The new building will slope up to 38 stories, with a giant courtyard, almost the size of a football field, cut out of the center.

We have some BIG news! The architectural wonderboy has done it again: Bjarke Ingels will soon be moving forward with a pyramid building along Manhattan’s west side.

Real estate giant Douglas Durst has long be pondering what to do with his almost entire block of land at 57th street and the Hudson River, and after plans for a data center, a school, and even a hip hotel fell through, BIG stepped in to create the most unique building on the strip.

Last week, city planning commissioner Amanda Burden gave her official stamp of approval for the project, which is sure to become a hot spot for shopping, dining, and—last not but least—living!

The pyramid slopes up to 38 stories, with a giant courtyard, almost the size of a football field, cut out of the center. The cutout is not only a never-before-seen feature tucked inside the facade of a New York City tower; it also provides each and every apartment a terrace.

The city’s only complication with the design was street-level integration. In an attempt to meld this new monstrosity into the Manhattan landscape, the city demanded it contain more room for shopping and dining. BIG complied and now the new complex will contain a number of retail, dining, and institutional spaces at the base of the building, making the entire surrounding area a new and enlivened neighborhood.

[via the observer]

About the Author

Most Popular

  1. a photo of the Eiffel Tower with the words "Made for Sharing" projected on it
    Life

    How France Tries to Keep English Out of Public Life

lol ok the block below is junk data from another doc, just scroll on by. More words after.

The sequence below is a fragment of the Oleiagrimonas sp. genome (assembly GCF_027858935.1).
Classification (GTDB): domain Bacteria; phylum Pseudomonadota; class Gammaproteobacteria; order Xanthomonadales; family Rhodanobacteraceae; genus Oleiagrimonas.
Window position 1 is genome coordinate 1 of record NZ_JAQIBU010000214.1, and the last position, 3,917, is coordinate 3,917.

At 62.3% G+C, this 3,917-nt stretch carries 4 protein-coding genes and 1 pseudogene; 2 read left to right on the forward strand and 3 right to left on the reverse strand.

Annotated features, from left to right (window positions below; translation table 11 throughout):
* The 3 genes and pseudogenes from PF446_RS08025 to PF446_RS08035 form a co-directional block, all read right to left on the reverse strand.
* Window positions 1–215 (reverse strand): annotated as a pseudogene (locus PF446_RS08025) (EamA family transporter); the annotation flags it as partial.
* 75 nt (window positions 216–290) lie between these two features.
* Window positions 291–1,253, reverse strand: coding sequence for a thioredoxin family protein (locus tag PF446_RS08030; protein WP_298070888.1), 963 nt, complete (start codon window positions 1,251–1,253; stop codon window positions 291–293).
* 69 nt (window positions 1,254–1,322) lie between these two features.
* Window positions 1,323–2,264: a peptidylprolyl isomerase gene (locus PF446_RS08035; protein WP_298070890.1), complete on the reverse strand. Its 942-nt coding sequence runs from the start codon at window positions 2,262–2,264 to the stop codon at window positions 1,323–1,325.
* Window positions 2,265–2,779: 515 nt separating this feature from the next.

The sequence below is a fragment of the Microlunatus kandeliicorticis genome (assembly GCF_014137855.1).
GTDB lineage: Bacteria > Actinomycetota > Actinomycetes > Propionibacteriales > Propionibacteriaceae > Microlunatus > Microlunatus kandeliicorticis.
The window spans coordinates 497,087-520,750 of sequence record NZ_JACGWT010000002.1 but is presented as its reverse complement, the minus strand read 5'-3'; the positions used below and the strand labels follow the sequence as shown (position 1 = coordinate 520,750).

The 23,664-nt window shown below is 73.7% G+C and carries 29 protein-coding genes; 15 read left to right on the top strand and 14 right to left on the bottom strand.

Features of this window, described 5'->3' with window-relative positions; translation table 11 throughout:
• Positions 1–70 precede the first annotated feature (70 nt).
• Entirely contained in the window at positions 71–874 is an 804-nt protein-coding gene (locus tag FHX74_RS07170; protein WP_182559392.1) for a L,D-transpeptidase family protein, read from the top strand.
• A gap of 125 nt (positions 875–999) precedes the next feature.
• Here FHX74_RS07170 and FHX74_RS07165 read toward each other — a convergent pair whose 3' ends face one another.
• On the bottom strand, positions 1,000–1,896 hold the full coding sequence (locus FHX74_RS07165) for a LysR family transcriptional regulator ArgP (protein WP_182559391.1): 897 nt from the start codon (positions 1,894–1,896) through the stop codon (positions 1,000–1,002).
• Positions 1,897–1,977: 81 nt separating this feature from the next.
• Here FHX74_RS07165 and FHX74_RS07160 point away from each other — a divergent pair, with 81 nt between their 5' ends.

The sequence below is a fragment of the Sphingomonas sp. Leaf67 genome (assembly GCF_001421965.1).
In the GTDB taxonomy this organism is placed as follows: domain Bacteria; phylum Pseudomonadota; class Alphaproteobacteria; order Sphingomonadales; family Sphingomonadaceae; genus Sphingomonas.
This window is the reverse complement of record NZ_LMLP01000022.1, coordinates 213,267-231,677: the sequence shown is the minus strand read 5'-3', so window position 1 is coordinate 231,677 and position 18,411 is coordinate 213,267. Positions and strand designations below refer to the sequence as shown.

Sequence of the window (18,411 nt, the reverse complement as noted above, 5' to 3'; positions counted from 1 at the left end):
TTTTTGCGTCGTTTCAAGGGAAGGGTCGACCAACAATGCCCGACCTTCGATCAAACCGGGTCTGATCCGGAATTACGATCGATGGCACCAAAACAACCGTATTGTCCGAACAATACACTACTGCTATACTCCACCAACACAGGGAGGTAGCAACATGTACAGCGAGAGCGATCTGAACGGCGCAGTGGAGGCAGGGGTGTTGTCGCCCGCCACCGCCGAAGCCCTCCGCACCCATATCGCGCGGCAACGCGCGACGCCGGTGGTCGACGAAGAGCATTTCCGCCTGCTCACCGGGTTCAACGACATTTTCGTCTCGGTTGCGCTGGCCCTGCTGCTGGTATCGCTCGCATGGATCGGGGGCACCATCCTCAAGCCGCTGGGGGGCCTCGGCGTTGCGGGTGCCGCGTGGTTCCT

France has a long history of using official institutions to protect the French language from outside influence. Still, English keeps working its way in.

  2. Warren Logan
    Transportation

    A City Planner Makes a Case for Rethinking Public Consultation

    Warren Logan, a Bay Area transportation planner, has new ideas about how to truly engage diverse communities in city planning. Hint: It starts with listening.

  3. A photo of a police officer in El Paso, Texas.
    Equity

    What New Research Says About Race and Police Shootings

    Two new studies have revived the long-running debate over how police respond to white criminal suspects versus African Americans.

  4. a photo of the L.A. Metro Expo Line extension
    Life

    Why Can’t I Take Public Transit to the Beach?

    In the U.S., getting to the beach usually means driving. But some sandy shores can still be reached by train, subway, and bus.

  5. a photo of a school bus in traffic
    Transportation

    Boston Saved $5 Million by Routing School Buses with an Algorithm

    With 25,000 students and the nation’s highest transportation costs, the Boston Public School District needed a better way to get kids to class.

×